Nobody cares about you. Sorry but it’s true. People have their own businesses, struggles, and stresses and you aren’t their priority. That is unless you can offer them to be a part of something bigger than them – a movement.

To build a movement you need to first identify a need in your industry. I found my need through interviewing hundreds of personal trainers. Think about a gap in knowledge that exists in your industry.

Instead of building or branding your website about yourself, make it about the gap in knowledge. Others who are passionate about the industry will want to join your movement. Having established authorities as a part of your network or website is a huge step when nobody knows who you are.

For thePTDC I called these people coaches. A coach didn’t have to do anything. Some of them contribute articles and advice and some of them have been mostly silent partners simply lending their name to the cause. Having them involved early on meant that I could approach more people and include them in my network.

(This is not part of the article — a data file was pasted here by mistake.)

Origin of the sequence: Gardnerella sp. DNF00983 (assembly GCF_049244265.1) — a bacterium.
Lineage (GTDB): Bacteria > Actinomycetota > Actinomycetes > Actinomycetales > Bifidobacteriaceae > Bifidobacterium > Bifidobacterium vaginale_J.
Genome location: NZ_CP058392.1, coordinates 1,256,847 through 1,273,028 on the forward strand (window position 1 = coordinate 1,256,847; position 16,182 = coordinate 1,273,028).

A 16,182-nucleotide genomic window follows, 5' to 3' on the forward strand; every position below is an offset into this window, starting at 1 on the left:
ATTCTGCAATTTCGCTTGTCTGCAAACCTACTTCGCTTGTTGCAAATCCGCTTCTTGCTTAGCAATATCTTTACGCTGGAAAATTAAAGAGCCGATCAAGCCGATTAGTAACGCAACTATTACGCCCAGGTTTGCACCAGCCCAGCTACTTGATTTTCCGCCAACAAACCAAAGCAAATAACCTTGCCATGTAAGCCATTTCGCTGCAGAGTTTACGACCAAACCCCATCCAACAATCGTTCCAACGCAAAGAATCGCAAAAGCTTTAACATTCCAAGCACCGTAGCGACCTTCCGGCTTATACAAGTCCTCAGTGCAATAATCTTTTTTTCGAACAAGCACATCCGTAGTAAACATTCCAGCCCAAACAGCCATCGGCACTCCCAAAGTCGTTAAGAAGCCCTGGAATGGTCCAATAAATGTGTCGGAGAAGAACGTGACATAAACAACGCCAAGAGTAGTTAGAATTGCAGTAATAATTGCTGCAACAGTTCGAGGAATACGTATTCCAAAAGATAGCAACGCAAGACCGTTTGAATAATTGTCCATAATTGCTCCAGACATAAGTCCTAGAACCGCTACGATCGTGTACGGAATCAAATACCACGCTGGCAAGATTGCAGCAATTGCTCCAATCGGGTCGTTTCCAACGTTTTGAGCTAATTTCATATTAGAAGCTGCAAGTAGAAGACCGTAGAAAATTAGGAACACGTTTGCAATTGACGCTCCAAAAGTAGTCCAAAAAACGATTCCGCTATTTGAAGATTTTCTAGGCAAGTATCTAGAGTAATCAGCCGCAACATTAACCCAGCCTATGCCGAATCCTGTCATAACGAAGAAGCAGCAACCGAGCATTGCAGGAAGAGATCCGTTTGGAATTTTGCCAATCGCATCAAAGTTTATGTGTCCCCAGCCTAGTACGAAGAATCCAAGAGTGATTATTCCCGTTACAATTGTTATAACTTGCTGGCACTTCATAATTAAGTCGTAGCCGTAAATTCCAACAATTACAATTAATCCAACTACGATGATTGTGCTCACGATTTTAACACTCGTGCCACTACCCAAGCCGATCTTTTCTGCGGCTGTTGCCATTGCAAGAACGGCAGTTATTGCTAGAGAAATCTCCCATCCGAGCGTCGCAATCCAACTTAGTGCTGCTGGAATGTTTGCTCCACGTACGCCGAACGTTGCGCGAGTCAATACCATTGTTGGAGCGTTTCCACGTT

Everybody wants to be a part of something bigger than they are. Already established industry experts enjoy being involved in a variety of causes as long as it doesn’t involve much of a time commitment. As long as your work is good and your cause is genuine you will be surprised at the response you get if you just ask.

Positioning is everything. Being a part of a movement alongside influential people in your industry will create the illusion that you are influential yourself. Perception becomes reality quickly online if you play the game right.

Links

Links are currency online. Many people don’t understand the true value of links and what they do. It’s common knowledge that links go a long way to help you rank in search engines. That being said a link from a small blog won’t do much. It’s a grain of sand compared to a boulder of a link from a high domain authoritative site.